I am pretty sure you all know RPGNow (or one of the other OneBookShelf shops). It’s a great marketplace for RPG products in digital format as well as POD.
For the customer it’s easy to browse and search for products, buying and downloading products works flawlessly and you can rate and review every product you bought. For the publisher uploading their products, setting up product descriptions and cover images and running promotions is easy as pie. In addition to that you get extensive statistics on how often your products have been sold.
There is of course free stuff on RPGNow, too, but it’s first and foremost a shop that wants to sell products and make money. But wouldn’t it be great if there were a site that offers at least some of the features that RPGNow does, but for free RPGs?
Imagine a site, where creators of free RPGs can sign up and upload their free PDFs, enter product descriptions and add a cover image. Having some kind of way to track the number of downloads would be handy, but not that important.
The “customers” of the site can download any free RPG/supplement for free and without the need of being registered at the site, but being registered might have some benefits like being able to post reviews and rate the stuff you downloaded.
This site could be THE place where people go first when they look for free roleplaying games and it could help support many indie game designers out there, who like to give away their games for free.
What do you think about my idea? Is this a project worth pursuing?
In September 2010 I reviewed Chris Perrin’s roleplaying game MECHA and also did an interview with him. In that interview he already mentioned that he was working on some Mecha Combiner rules.
If you’ve been waiting for this supplement all this time, I have good news: Chris just started a Kickstarter project to raise funds for a full color version of MECHA Combiners!
Check out the video below for details or check out the project page!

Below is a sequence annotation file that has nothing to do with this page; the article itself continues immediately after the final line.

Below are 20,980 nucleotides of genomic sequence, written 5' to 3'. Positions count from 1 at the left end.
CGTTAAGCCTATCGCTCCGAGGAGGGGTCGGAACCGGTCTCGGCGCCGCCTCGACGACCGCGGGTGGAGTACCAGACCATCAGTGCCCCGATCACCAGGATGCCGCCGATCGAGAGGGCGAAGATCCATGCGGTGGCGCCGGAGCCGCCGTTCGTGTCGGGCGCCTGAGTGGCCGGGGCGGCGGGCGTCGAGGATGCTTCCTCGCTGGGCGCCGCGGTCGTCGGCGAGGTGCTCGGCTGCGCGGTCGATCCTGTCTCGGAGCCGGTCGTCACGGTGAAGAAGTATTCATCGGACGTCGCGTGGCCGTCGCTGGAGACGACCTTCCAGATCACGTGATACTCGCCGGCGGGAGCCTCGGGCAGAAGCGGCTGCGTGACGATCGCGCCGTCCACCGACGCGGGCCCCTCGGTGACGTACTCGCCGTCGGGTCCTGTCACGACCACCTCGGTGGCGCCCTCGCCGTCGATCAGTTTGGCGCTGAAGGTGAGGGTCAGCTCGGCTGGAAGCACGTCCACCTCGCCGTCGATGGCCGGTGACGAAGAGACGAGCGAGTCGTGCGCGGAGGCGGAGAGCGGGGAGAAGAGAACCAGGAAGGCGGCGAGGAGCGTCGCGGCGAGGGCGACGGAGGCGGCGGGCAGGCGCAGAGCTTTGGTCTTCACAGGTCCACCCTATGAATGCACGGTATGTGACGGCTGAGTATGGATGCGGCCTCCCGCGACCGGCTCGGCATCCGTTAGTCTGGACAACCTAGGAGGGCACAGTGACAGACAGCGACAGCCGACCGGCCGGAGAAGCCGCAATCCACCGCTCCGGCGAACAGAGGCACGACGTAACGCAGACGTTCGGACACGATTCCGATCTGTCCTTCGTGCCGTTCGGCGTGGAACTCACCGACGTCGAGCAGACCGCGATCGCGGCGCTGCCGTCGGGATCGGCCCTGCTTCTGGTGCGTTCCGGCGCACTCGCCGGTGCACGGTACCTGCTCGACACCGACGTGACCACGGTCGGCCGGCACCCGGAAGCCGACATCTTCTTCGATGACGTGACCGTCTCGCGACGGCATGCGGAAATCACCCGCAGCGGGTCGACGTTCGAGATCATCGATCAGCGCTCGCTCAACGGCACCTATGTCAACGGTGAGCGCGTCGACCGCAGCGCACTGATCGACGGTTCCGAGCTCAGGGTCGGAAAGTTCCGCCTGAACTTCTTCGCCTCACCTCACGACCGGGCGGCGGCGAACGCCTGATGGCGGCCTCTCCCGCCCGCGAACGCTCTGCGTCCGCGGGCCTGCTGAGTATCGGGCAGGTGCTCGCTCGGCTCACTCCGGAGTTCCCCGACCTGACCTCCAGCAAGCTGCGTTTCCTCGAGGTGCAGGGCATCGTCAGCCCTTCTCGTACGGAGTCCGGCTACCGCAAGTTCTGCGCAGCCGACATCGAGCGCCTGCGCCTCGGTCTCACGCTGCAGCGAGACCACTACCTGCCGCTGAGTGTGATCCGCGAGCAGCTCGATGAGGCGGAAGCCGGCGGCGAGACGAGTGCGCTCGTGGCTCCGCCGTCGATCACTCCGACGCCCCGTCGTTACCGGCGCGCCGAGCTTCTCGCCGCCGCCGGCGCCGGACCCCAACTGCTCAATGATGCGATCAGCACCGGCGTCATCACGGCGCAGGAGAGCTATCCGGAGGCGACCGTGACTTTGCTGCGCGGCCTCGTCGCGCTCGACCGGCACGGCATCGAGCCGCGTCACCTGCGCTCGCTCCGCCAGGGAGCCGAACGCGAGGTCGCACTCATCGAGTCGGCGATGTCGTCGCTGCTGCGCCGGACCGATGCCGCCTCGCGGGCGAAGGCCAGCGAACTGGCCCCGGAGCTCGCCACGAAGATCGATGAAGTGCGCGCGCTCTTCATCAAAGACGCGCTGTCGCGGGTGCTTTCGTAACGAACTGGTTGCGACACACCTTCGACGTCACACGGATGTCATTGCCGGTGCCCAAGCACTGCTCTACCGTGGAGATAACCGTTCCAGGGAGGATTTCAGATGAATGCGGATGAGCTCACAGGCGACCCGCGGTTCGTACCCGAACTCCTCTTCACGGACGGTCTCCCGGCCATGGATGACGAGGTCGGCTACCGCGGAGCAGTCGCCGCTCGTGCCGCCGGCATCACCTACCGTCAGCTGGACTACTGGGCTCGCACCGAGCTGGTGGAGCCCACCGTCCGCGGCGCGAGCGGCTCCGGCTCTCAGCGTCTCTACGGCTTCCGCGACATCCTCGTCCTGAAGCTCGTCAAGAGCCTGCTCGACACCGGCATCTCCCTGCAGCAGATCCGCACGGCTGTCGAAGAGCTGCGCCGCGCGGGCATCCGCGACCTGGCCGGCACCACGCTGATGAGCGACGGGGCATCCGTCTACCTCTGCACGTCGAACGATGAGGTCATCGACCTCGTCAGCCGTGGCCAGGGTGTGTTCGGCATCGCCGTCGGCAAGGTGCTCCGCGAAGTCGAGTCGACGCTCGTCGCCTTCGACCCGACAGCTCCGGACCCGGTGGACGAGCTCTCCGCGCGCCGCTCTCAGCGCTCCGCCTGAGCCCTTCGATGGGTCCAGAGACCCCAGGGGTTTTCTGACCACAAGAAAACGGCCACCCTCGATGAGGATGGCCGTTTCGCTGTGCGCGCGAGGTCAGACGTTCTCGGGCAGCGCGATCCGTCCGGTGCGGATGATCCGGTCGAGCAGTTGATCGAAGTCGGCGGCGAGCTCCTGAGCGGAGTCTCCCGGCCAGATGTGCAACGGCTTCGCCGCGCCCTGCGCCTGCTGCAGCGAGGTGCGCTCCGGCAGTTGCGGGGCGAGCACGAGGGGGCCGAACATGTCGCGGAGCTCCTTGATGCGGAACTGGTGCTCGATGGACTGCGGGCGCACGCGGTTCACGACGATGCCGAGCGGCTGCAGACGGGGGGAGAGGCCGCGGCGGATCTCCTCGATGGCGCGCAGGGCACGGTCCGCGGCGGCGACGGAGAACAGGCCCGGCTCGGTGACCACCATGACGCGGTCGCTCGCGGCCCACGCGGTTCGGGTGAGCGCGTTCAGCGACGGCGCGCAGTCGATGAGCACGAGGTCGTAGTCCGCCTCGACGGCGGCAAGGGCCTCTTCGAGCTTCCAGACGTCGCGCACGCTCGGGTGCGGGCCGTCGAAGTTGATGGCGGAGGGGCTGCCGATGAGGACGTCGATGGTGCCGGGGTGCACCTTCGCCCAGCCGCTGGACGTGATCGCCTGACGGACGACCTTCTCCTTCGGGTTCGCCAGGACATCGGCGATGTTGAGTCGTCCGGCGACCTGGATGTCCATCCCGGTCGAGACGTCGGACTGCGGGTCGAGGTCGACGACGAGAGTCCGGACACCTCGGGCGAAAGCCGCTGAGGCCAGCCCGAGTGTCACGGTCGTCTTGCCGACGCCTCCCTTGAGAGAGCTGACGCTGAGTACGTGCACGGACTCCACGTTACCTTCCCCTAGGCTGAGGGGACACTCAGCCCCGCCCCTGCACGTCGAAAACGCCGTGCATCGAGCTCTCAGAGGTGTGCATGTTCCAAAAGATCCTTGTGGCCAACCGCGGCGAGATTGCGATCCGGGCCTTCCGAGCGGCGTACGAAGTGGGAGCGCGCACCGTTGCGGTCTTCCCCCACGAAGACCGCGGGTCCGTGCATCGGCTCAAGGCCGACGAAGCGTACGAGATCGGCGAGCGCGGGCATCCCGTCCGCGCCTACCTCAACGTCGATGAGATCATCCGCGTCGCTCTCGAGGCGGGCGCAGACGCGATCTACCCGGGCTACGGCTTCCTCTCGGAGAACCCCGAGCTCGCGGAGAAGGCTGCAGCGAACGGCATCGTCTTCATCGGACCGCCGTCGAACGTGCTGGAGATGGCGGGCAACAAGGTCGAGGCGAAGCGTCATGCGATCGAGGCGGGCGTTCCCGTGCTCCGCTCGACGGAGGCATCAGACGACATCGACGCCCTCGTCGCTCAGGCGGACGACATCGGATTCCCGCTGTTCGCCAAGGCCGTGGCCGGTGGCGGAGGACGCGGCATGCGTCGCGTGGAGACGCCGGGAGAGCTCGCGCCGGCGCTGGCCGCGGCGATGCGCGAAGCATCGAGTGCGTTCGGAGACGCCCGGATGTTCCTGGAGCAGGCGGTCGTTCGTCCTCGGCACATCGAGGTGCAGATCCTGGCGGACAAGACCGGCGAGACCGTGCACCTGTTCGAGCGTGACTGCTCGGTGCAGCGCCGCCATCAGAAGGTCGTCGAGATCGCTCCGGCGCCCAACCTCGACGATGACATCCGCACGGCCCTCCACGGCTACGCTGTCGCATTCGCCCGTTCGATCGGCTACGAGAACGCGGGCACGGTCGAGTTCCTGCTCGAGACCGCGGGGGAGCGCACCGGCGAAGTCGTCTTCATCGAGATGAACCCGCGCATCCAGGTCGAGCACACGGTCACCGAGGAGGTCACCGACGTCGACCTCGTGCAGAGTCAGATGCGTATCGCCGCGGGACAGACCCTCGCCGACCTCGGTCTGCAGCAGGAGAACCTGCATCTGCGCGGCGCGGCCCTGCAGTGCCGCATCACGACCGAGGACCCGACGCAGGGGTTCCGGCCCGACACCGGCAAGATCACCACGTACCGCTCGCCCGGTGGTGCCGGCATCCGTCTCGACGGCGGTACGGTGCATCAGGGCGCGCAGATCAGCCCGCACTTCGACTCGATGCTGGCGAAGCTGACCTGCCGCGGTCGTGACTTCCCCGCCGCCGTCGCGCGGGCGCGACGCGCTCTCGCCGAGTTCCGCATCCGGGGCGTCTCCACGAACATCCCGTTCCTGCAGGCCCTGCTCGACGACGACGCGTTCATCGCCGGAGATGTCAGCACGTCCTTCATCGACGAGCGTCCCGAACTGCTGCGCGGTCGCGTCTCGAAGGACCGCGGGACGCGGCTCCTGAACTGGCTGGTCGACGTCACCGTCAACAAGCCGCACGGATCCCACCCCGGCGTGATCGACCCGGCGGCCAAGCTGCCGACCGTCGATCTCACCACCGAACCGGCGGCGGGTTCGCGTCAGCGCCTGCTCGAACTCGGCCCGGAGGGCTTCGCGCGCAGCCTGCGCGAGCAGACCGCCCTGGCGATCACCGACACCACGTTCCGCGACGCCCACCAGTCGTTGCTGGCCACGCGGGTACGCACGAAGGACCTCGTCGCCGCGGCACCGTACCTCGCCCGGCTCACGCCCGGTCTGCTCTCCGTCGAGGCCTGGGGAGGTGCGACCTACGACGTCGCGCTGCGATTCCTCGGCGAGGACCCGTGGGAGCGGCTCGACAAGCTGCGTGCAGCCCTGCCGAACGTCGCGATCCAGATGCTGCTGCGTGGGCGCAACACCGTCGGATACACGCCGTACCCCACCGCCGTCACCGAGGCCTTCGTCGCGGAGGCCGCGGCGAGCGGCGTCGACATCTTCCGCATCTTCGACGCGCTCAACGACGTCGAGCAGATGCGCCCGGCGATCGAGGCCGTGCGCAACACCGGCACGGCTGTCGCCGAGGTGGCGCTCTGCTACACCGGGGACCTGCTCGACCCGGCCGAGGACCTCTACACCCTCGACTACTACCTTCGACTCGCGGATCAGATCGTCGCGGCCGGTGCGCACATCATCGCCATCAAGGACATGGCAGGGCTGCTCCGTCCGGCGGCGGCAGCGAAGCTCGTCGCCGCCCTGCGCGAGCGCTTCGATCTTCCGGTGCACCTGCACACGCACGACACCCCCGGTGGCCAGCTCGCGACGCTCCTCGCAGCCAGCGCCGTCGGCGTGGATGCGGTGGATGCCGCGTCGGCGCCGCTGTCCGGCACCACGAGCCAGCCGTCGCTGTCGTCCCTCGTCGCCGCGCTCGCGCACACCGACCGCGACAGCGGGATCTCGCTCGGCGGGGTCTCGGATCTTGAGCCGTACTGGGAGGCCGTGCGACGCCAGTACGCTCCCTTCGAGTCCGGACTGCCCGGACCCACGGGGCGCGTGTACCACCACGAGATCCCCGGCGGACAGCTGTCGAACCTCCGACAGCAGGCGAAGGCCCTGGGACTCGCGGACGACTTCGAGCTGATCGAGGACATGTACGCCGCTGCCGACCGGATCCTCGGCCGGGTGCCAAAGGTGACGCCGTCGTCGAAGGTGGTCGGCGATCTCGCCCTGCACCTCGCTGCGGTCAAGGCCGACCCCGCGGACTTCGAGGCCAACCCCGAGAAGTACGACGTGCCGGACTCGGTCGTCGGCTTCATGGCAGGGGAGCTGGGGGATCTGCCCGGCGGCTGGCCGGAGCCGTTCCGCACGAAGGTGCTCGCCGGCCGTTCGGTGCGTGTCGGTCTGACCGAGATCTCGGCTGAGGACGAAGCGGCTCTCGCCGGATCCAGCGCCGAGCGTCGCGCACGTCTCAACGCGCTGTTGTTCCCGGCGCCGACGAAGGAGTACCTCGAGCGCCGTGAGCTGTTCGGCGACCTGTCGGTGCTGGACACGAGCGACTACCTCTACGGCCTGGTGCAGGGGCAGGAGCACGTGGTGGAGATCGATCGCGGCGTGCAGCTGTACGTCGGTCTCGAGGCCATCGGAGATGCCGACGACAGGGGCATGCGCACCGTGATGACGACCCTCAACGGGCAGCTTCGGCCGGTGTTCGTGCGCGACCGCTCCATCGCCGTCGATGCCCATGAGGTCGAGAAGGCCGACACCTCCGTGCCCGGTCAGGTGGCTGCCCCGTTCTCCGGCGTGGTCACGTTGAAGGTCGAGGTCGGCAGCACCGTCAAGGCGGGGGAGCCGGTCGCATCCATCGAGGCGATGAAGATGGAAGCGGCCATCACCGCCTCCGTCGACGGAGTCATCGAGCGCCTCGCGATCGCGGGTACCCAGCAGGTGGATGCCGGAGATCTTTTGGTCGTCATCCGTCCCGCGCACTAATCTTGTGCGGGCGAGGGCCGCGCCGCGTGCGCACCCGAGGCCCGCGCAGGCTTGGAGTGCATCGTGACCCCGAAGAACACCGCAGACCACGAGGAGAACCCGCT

If you enjoyed Chris’ Mecha RPG you should definitely check out the Kickstarter and give it some support! And before I forget it, he also recently released a Mecha supplement for FREE: It’s called Mekayana and it combines Mecha action with Bollywood dance numbers. Yeah, it sounds unbelievable, but it’s true! I have to admit, it might be a bit too weird for my tastes, but I’ll definitely give it a look. 🙂
A lot of computer roleplaying games and especially MMOs often feature crafting. In games like The Elder Scrolls: Skyrim or World of Warcraft players can craft a plethora of items from raw materials. Yesterday I was playing Skyrim again and I noticed that I basically spent all day disenchanting magic items, mining ore and crafting armor pieces and weapons, which I then enchanted with the effects I wanted.
Curiously not many tabletop RPGs feature player-created items. One of these few games is D&D. Especially when the Eberron campaign setting came out I hoped someone would run an Eberron campaign for me so that I could play an Artificer. Artificers are a special kind of magic users that instead of throwing fancy spells around, they create wands, scrolls, rings, etc. or put enchantments on items. Usually characters had to pay item creation with experience points and was not that popular because of that, but the Artificer actually got a certain pool of points every level that he could use to create items without having to pay from his experience points directly. I thought this could be a fun character class and I definitely wanted to play one.
Continue reading Crafting at the Tabletop